In his latest work, and ironically at a time when the Japanese Prime Minister’s future is in question, Gavan McCormack argues that whilst Shinzo Abe’s efforts to re-engineer the Japanese state may fail, his radicalism and various attempts to shake up the country will have consequences which are not easy to predict.
The author spoke about his previous formulations of Japan as a construction state (doken kokka), client state (zokkoku), constitutional pacifist state, and colonial state (especially in its relationship to Okinawa). He also addressed his latest concerns about what he refers to as the ‘Rampant State’, manifested by the increasingly authoritarian, or ikkyō (one strong), turn of the Abe government in the sixth year of its second term. He concluded with a critical analysis of the Abe agenda for constitutional revision.
McCormack, known for his outspoken views on Japan’s post-war governments, in particular regarding policies affecting the fate and future of Okinawa, will also express his hope that the significance of his new book will contribute to the current discourse on Japan’s future place in the world, and will be of value to those researching contemporary world politics, international relations and the history of modern Japan.
The State of the Japanese State: Contested Identity, Direction and Role was on sale for £35 (RRP £65)
A video of the book launch can be found here:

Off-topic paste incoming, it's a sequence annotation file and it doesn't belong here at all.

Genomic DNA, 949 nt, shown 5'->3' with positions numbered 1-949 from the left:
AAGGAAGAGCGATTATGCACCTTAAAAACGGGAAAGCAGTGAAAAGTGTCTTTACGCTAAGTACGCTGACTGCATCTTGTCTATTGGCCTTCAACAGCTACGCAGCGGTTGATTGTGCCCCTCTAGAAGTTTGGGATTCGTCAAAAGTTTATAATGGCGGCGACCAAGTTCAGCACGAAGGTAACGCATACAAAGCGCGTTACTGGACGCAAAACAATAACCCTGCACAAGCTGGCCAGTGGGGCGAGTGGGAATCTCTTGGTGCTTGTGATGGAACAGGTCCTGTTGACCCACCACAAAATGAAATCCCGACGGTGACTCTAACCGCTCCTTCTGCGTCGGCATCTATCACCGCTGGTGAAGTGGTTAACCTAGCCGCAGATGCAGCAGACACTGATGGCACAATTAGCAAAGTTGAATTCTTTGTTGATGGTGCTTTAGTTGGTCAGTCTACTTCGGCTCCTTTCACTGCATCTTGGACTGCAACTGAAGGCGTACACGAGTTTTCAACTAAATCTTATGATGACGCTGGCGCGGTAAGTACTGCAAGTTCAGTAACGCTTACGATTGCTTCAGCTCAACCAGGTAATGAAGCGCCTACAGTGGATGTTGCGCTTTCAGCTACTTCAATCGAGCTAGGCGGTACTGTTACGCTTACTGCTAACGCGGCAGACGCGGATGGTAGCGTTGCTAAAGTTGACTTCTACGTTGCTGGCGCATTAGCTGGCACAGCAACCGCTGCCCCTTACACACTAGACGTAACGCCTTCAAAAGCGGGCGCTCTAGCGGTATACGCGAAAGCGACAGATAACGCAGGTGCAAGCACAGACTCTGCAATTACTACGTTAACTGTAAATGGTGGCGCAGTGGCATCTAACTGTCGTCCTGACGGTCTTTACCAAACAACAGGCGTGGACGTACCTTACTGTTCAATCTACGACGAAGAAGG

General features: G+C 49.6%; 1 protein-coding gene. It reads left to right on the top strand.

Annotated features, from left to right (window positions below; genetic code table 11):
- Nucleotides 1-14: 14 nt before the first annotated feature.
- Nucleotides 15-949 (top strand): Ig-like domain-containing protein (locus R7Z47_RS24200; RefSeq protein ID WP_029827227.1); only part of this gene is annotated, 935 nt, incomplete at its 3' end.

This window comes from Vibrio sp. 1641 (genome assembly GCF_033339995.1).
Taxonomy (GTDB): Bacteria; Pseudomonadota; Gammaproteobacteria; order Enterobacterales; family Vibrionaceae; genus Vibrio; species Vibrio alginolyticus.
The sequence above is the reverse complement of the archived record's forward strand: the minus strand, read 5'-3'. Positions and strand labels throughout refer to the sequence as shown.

About the contributors
Gavan McCormack is Emeritus Professor, School of Culture, History and Language, College of Asia and the Pacific, The Australian National University. In 2008 he was jointly awarded (on behalf of Japan Focus) Ryukyu Shimpo’s Inaugural Ikemiyagi Shui prize for the promotion of international understanding of Okinawan issues. His published works (including translated and edited volumes) are numerous. In 2007, he published Client State: Japan in the American Embrace, and most recently (2018), co-authored, with Satoko Oka Norimatsu, the second, revised, paperback edition of Resistant Islands: Okinawa versus Japan and the United States.
Arthur Stockwin, holds a Ph.D. in International Relations from the Australian National University, Canberra. From 1964 -1981 he taught in the Department of Political Science at the Australian National University. In 1982 he returned to the United Kingdom, becoming the Nissan Professor of Modern Japanese Studies, and Director of the Nissan Institute of Japanese Studies, at Oxford University. He retired in 2003, but has continued to be active in research and writing, largely on matters relating to Japan. His publications include: Governing Japan (4th ed. 2008), and Rethinking Japan: The Politics of Contested Nationalism, with Kweku Ampiah, (2017).